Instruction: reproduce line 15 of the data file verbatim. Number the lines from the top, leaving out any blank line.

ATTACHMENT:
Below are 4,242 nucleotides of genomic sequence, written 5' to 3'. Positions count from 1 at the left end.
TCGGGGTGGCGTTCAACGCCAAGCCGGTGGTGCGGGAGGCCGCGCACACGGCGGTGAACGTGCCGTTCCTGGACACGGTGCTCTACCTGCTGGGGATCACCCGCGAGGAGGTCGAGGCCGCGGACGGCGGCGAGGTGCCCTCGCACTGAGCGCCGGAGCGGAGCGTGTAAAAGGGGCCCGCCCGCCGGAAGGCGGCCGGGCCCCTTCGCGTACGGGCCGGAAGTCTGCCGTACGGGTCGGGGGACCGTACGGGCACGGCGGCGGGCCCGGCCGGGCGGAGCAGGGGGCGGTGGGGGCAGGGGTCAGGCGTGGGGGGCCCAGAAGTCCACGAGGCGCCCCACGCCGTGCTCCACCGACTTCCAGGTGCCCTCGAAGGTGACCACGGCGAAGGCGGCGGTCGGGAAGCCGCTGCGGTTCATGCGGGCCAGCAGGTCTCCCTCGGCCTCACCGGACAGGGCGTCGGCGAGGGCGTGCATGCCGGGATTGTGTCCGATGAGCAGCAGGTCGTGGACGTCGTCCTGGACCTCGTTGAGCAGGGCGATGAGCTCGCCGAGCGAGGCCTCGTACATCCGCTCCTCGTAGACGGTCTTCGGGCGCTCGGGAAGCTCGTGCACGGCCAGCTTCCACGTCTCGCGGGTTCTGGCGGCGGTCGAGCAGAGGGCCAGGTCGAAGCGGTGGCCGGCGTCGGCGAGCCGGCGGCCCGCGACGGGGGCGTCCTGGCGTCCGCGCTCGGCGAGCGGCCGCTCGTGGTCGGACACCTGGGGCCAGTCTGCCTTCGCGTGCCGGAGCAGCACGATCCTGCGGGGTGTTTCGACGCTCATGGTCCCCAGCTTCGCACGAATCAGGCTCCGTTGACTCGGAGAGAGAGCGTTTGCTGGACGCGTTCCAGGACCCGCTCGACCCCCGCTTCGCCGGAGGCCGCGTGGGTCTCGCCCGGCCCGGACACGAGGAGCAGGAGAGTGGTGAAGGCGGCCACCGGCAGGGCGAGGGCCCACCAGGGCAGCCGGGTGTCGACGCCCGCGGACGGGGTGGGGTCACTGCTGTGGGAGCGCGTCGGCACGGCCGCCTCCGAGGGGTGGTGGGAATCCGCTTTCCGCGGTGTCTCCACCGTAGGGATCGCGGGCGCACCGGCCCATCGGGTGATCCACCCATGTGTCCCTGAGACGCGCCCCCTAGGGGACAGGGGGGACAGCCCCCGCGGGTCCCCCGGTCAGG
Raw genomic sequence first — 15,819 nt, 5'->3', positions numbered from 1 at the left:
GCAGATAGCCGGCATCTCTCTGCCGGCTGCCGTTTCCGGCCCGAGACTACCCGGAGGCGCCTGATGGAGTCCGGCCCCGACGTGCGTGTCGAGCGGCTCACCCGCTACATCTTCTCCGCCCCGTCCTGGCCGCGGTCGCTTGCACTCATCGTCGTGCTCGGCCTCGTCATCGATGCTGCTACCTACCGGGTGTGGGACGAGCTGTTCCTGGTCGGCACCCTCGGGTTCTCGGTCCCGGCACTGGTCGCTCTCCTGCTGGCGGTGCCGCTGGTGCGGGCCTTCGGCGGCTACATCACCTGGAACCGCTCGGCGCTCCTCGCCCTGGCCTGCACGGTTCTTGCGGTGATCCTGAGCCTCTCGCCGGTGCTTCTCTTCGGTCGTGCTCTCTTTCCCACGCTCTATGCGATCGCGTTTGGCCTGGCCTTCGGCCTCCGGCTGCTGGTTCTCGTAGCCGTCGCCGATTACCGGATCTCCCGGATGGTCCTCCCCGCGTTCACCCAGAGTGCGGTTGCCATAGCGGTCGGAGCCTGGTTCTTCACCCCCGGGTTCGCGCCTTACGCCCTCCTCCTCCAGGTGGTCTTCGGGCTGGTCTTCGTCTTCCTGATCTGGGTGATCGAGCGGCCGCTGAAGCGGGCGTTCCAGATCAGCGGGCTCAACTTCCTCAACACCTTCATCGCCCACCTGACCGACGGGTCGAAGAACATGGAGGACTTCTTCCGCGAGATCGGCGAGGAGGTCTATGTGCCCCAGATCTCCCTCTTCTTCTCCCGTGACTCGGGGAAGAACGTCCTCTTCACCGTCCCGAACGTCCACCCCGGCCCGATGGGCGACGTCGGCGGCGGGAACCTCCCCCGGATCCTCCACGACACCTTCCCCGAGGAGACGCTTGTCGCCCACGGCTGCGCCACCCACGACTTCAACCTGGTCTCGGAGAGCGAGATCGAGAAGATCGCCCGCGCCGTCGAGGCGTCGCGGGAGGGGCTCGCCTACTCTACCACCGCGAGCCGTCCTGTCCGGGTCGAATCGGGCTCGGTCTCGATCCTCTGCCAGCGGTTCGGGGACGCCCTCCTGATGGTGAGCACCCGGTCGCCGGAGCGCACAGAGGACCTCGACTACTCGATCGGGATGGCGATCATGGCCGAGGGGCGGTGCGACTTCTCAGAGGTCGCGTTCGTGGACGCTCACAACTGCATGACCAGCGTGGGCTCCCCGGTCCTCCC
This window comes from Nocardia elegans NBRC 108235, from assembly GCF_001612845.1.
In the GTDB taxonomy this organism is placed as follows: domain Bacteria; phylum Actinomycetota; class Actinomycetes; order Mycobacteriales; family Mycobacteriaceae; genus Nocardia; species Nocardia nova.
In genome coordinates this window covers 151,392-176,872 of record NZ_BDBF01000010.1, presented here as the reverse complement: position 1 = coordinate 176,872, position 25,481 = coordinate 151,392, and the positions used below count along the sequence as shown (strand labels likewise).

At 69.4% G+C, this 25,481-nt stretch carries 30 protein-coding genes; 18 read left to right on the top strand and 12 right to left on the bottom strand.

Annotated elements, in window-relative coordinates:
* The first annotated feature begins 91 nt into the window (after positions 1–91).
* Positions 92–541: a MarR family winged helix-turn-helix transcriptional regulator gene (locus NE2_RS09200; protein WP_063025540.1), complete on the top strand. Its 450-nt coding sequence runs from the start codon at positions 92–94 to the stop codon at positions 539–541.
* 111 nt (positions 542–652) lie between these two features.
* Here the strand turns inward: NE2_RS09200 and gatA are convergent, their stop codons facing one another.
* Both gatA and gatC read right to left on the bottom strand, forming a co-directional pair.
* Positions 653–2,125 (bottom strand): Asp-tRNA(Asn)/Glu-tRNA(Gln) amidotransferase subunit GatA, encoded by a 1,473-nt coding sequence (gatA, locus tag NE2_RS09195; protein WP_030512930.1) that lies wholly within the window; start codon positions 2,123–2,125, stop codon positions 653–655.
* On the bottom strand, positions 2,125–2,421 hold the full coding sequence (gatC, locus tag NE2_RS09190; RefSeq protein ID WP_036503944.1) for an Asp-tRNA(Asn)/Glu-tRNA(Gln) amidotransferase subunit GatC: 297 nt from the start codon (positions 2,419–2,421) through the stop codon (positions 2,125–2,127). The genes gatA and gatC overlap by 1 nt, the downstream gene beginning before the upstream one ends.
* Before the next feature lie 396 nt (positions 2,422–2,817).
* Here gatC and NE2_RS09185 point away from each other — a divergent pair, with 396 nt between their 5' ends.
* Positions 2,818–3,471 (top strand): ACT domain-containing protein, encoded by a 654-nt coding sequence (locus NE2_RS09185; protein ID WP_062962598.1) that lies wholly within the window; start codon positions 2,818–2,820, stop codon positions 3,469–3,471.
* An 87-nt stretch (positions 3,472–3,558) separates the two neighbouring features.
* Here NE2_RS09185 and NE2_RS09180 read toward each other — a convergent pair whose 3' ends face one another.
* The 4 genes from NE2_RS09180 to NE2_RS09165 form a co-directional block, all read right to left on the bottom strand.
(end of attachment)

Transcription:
* Positions 653–2,125 (bottom strand): Asp-tRNA(Asn)/Glu-tRNA(Gln) amidotransferase subunit GatA, encoded by a 1,473-nt coding sequence (gatA, locus tag NE2_RS09195; protein WP_030512930.1) that lies wholly within the window; start codon positions 2,123–2,125, stop codon positions 653–655.